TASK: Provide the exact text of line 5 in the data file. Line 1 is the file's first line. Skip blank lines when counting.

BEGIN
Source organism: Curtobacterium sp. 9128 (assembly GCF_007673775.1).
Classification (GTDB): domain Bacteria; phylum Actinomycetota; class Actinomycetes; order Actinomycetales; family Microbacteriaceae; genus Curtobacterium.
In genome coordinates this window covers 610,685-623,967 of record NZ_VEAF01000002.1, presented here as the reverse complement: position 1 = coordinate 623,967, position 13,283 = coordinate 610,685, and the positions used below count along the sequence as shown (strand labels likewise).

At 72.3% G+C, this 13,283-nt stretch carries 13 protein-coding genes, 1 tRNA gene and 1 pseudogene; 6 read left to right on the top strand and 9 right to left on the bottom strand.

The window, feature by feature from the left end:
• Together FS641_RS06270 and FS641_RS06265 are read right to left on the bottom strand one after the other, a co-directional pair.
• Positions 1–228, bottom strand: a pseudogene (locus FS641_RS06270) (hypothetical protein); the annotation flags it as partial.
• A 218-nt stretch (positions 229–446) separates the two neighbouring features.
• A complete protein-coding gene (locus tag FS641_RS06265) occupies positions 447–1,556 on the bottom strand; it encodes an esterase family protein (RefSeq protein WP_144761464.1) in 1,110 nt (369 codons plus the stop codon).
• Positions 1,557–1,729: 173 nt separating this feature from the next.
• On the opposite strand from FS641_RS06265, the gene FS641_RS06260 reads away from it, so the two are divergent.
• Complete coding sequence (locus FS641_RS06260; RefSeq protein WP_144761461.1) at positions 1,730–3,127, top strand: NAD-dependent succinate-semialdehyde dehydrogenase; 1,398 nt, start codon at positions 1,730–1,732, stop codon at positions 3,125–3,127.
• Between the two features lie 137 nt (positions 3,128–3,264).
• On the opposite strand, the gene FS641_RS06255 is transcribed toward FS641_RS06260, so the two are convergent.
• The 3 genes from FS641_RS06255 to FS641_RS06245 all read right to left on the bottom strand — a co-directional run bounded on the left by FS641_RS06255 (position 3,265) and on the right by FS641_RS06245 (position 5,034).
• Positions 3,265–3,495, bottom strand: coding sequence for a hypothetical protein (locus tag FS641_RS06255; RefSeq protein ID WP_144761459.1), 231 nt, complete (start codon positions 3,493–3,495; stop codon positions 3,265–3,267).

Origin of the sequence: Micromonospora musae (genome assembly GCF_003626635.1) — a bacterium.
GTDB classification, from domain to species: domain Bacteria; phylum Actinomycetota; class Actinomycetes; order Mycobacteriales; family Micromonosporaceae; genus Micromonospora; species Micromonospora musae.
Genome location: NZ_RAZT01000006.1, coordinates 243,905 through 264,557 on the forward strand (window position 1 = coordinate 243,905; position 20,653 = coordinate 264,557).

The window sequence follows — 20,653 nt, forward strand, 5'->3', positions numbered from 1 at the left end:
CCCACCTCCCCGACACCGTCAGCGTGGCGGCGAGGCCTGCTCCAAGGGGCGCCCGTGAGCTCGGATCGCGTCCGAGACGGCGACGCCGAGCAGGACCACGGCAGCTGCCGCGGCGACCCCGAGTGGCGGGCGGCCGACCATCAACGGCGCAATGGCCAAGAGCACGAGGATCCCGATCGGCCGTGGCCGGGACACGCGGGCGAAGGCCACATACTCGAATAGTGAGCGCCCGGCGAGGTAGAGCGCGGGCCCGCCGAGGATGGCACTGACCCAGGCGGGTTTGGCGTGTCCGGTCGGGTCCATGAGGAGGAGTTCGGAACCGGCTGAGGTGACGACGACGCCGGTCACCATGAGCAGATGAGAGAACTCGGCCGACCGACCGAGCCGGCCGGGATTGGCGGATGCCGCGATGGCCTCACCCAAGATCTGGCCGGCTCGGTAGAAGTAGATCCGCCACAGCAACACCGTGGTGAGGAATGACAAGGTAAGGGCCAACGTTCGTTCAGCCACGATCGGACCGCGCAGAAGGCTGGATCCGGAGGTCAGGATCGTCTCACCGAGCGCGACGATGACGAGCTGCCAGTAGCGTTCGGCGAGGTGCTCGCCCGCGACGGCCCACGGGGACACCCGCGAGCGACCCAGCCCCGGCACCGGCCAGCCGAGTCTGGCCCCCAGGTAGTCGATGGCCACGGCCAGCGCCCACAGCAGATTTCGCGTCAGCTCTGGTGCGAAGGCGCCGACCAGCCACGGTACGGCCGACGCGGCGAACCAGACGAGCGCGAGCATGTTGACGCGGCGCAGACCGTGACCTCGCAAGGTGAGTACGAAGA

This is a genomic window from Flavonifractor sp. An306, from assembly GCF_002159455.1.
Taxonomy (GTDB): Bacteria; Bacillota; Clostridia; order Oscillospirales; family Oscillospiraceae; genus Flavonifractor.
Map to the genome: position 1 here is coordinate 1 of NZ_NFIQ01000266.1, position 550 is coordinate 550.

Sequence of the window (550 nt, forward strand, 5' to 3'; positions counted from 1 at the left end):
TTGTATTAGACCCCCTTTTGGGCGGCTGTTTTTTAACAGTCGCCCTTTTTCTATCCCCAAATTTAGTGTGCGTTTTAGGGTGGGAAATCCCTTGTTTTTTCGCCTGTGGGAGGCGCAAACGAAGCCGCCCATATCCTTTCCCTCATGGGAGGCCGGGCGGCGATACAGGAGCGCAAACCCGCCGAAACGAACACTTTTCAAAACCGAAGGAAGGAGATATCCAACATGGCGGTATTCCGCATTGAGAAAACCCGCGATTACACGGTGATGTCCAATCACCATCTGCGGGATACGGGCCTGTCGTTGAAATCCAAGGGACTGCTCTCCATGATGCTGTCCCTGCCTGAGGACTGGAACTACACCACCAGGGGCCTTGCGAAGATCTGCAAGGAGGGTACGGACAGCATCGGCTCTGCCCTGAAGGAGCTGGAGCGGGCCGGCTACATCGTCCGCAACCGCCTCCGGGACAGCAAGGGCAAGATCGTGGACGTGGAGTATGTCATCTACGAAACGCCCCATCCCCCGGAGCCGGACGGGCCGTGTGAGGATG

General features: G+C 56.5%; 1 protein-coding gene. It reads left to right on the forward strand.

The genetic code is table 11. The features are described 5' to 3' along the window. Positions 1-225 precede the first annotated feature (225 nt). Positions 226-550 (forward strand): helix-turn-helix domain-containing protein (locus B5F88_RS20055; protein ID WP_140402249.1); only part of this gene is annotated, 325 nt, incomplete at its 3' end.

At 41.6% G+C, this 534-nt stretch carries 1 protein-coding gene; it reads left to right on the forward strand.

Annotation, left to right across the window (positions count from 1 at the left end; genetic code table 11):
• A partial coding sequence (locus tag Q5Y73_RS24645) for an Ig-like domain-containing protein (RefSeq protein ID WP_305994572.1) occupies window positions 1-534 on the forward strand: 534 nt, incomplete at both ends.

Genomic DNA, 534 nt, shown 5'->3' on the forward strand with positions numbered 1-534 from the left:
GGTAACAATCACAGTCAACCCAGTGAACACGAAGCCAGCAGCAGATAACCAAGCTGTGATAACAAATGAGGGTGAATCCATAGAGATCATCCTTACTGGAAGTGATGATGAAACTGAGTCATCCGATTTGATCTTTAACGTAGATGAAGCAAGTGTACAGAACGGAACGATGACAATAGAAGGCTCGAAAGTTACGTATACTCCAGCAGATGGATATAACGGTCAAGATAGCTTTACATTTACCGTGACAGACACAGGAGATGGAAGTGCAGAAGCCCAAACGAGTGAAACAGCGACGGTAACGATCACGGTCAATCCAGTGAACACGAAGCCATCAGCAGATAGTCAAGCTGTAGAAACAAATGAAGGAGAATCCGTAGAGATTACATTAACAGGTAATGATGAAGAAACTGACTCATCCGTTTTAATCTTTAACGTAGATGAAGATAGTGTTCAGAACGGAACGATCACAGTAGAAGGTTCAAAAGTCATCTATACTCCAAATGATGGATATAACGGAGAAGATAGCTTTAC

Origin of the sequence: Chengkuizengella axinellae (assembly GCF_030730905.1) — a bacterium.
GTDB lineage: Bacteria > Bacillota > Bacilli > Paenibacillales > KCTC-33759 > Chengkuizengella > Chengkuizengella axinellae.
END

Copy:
The window, feature by feature from the left end: